Adult cecropia moths are butterfly-like but have stout, hairy bodies and feathery antennae. The body is red with a white “collar” and white bands on the abdomen. Seen from above, the overall color of the wings is dark brown or gray, with a reddish patch at the base of each forewing. At roughly the center of each of the four wings is a reddish-rimmed, whitish crescent. The postmedian line (the bold line that runs parallel to the outer edge of the wings) is lined with red on its outer margin.
Larvae are very large and they are bluish green. At the top of the second and third thoracic segments there are two round, reddish-orange tubercles with black points. Atop the abdominal segments there is a double row of yellow tubercles. Along the sides are rows of blue tubercles.
Habitat and Conservation
Butterfly and moth collecting is a hobby that many people enjoy, and the cecropia moth is the “jewel” of many collections. Many more people take just as much pleasure out of spying a live moth resting on a backyard tree.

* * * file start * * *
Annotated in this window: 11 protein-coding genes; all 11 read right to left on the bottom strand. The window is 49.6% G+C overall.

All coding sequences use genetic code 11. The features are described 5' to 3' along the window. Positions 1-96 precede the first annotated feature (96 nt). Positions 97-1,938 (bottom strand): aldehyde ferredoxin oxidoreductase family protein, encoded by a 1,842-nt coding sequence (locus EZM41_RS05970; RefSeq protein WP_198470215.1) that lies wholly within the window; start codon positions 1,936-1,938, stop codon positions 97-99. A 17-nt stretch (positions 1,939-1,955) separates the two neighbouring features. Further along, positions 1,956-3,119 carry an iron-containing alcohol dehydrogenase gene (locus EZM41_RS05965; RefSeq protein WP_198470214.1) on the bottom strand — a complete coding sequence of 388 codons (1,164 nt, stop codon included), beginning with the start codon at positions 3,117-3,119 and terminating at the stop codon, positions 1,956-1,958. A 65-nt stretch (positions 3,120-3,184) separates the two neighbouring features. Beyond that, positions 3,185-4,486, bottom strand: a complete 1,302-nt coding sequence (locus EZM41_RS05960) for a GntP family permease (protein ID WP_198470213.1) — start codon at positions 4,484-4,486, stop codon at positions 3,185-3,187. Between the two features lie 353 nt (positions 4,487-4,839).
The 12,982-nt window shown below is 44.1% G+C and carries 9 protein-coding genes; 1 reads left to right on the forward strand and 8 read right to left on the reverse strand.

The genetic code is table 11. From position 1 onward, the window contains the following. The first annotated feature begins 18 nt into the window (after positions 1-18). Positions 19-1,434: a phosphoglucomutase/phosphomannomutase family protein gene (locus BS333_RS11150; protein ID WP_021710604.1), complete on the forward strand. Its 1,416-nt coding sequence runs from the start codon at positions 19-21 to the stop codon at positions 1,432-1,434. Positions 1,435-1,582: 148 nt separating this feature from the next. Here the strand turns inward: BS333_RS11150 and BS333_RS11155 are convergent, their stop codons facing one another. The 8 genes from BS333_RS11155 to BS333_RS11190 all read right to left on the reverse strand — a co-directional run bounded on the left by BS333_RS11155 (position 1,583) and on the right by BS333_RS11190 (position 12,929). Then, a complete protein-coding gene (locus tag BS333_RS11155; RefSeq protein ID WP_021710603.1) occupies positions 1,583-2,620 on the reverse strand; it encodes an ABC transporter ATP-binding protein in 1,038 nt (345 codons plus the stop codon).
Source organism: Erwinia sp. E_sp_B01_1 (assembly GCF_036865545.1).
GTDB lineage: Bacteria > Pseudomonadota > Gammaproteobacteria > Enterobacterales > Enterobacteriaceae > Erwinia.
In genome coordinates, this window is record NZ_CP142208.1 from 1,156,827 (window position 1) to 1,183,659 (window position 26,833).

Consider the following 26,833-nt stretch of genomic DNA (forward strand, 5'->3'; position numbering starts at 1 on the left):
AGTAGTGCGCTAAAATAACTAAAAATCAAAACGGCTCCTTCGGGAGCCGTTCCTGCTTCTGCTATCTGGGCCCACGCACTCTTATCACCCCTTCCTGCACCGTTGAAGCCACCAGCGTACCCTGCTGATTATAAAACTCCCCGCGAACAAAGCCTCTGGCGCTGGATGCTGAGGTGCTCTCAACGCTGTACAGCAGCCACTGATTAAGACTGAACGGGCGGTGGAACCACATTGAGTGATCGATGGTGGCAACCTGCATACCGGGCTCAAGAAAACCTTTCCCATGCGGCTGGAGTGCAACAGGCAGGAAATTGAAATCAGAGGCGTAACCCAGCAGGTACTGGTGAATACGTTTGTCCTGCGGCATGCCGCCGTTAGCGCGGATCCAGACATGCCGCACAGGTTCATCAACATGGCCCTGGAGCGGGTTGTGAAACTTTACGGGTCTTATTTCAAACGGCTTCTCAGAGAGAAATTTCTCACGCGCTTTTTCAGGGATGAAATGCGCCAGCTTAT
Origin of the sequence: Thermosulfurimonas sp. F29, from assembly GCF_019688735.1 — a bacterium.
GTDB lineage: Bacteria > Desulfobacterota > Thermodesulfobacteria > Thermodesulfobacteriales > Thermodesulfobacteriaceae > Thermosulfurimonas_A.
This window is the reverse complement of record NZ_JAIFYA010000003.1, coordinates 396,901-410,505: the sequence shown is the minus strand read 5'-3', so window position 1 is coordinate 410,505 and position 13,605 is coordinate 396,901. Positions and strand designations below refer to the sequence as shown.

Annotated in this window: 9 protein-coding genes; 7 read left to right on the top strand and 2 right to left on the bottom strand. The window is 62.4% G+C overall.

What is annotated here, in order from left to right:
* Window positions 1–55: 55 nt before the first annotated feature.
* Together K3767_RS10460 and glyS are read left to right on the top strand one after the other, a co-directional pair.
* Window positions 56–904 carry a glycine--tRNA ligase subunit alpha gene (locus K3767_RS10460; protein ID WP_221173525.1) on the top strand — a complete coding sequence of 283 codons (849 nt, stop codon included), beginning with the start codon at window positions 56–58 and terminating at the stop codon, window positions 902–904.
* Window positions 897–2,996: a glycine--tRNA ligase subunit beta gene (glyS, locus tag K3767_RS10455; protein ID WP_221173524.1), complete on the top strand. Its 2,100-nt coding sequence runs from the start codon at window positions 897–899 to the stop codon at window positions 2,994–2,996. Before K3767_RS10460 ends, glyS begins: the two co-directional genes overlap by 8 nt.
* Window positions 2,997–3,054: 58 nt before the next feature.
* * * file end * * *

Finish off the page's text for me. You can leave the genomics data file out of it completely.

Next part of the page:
This is one of the giant silkworm moths that may be declining in parts of its range because of parasitism of a tachnid fly that was introduced to battle the invasive, destructive, nonnative gypsy moth.
In 1956, researchers reported a major breakthrough in their understanding of insect metamorphosis: they had isolated a hormone that, when it's being produced in large enough quantities, permits a caterpillar to keep growing and repeatedly molting into larger caterpillars ― but when the insect's body stops producing the hormone, it molts into a winged, sexually mature adult. The hormone is now called "juvenile hormone" or JH. The initial 1956 discovery was made using larvae of a cecropia moth!
The name: Cecrops was an Athenian king in Greek mythology. Another Missouri butterfly, the red-banded hairstreak's scientific name also comes from this mythological figure.